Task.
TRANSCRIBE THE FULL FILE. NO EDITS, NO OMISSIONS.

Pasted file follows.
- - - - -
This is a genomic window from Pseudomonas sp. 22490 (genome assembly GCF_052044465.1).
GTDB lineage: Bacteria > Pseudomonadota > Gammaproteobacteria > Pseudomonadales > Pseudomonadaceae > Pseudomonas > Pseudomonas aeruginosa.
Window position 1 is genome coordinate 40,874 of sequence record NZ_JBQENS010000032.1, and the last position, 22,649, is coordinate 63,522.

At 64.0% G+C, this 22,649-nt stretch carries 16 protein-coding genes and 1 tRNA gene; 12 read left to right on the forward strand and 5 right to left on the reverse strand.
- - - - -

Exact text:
This is a genomic window from Pseudomonas sp. 22490 (genome assembly GCF_052044465.1).
GTDB lineage: Bacteria > Pseudomonadota > Gammaproteobacteria > Pseudomonadales > Pseudomonadaceae > Pseudomonas > Pseudomonas aeruginosa.
Window position 1 is genome coordinate 40,874 of sequence record NZ_JBQENS010000032.1, and the last position, 22,649, is coordinate 63,522.

At 64.0% G+C, this 22,649-nt stretch carries 16 protein-coding genes and 1 tRNA gene; 12 read left to right on the forward strand and 5 right to left on the reverse strand.